of a purchaser hy stating price, condition, Ac, and
addressing JAMES T. MOULTON,
fel4-d*wlm No. 4 Carnes street, Lynn, Mass.
SHIPPING.
«*(►•__■ W 10BK.
Tho VIRGINIA STEAMSHIP and<££2E_M_e
PACKET COMPANY'S elegant steam »4.-__aKSSW
ship WM. P. CLYDE, Captain Jxo. H. Pabk.k, will
leave her wharf at Rocketts on FRIDAY, March
10th, at * P.M. Freight received until 3 P.M.
Close connections and through bills of lading with
all southern and eastern ports.
This elegant steamship has line cabin accommoda
tions.
Fare *1° «>
Steerage & 00
Round trip tickets, good until used, only 15 00
For freight or passage, apply to
DAVID J. BURR. President.
No. 1214 Main street.
Washington k Co., Agent*,
Pler2l North ilver.Now York. mhß—3t
PO! NEW YORK ■
TheOLD DOMINION STEAMSHIP <^_t_—
COMPANY'S elegant side-wheel «_H_H
steamship ISAAC BELL, Capt Bl»kem.i«, will le»«
her wharf, at Rocketts on FRIDAY, Mirch 10th,
at 4 o'clock P. M.
Frolght received until 3 P. M.
Fare *l 2 °0
Steerage ' 6 00
Round Trip Tickets 20 00
For freight or passage, apply to
JOHN W. WYATT, Agent,
mh B—2t No. 3 Governor street.
BILLIARD TEMPLE.
TJ EDFORD k IVES'
(late of tho Spotswocd Hotel.)
BILLIARD TEMPLE,
CORNER OF MAIN AND ELEVENTH STREETS,
RICHMOND, VA.
FINEST WINKS, LIQUORS AND CIGARS
mliß—3ni
HKSTAIIIANTa
O CHAD'S ItOTEL,
BROAD STREET.
RESTAURANT AND LAGER BEER SALOON.
AUGUST WEIMER,
fe 20—1 m Proprietor.
MUSIC, _•-.
Tnfuiiiof MUBtoT' MUSIC
JOHN MARSH,
No. 911 M.iin STitr.il.
No longer ol'the ttrm of Marsh A Pollock, Is vow
prepared lo »«-rve bis friends and tho public gene
rally In
SHEET MUSIC AND MUSICAL MERCHANDISE
of every des-rlption
I respectfully solicit a call at lnv new establish
ment. JOHV MARSH,
no I'2-ly 918 Maiu St., bet. Ninth and Tenth.
'Wfc Hfttto State Jfonmal
gggfcgSfc RICHMO^dTVA., FRIDAY EVENING, MARCH 10, 1871. VOL. I1I.-N0.107.
fetting $ tat* §<roroal I
Reapectable Tippling.
Some years ago a literary journal of New
York charged upon the ladies of that city
tho habit of excessive tippling. The ac
cusation created a great deal of excite
ment, provoked much acrimonious criti
cism aud many indignant denials, and
induced examination, which elicited some
facts, says the New York Commercial Ad
vertiser, calculated to give some sort of
foundation to tho charge. The statement
made in New York was taken up abroad,
and much virtuous indignation was ex
pressed over tbe shocking condition of
things in America. The London Saturday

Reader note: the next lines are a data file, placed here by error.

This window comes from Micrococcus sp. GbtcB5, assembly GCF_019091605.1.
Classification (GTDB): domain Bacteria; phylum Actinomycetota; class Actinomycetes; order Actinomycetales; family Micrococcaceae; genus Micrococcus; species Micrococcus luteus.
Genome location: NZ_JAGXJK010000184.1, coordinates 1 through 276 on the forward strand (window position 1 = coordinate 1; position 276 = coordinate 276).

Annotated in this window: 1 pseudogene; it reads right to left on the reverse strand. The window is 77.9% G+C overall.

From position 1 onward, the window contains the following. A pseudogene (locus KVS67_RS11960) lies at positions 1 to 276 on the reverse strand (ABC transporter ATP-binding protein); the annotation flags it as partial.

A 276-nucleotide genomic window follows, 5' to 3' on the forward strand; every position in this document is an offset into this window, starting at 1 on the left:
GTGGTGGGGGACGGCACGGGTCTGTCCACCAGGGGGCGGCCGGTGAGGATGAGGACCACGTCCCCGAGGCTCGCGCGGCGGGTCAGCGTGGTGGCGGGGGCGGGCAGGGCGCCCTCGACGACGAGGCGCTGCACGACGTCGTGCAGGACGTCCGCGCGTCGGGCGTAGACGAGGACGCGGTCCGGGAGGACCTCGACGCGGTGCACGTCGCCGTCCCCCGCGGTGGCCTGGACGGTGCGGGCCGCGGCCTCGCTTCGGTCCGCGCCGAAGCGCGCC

Review was particularly severe in its con
demnation, and several new and sharp
points wero furnished for the shafts it is so
accustomed to let fly at us. Now, how
ever, we read in the same Review a long
drawn out indictment of the same sort
against the women of England.
Tho Review notes an evil that is alarm
ingly on the increase, and which threatens
to degrade women of the well-born and
educated classes. Inebriety is no longer
unknowo in tho most charming saloons.
Tho Lancet deprecates tho exhibition of
alcohol as a romedy for disease, and hints
hat out of such prescriptions has grown
ie fashion which assimilates the nectar
rinking divinities of Olympus to the gin
jibbers of the tippling shops. Over
imulation has done its work, and there
oraes the need for the irregular or periodic
ass. When the absence of this is felt a 3
n inconvenience, then the downhill career
s commenced, and in man or woman alike I
tends to a certain result, both lamentable
nd disgraceful. The will power is gone,
nd the victim is weak and ineffectual to
sist, in presence of any shock, mental or
lysical, and there is no end of the shifts
nd tricks to which he or she will not re
rt to procure the desired draught. As
odeus himself would bo baffled by their
uperior cunning.
The London Practitioner comes to the
d of the Saturday Review, and bewails
the increasing prevalence of alcoholic
xcess among educated women." Many
adies in the best London society, the
iitor says, drink so much sherry por day
lat they absorb from an ounce and a half
six ounces of alcohol. Many young
iris take their two or three ounces of
cohol each day, a quantity equal- to
iree or four quarts of beer. They find it
tho champagne of tho evening party,
nd the wine at lunch and at dinner. They
c with the lords of creation in the con
umption of these fluids. The Practitioner
ys the effect ia most disastrous—the lady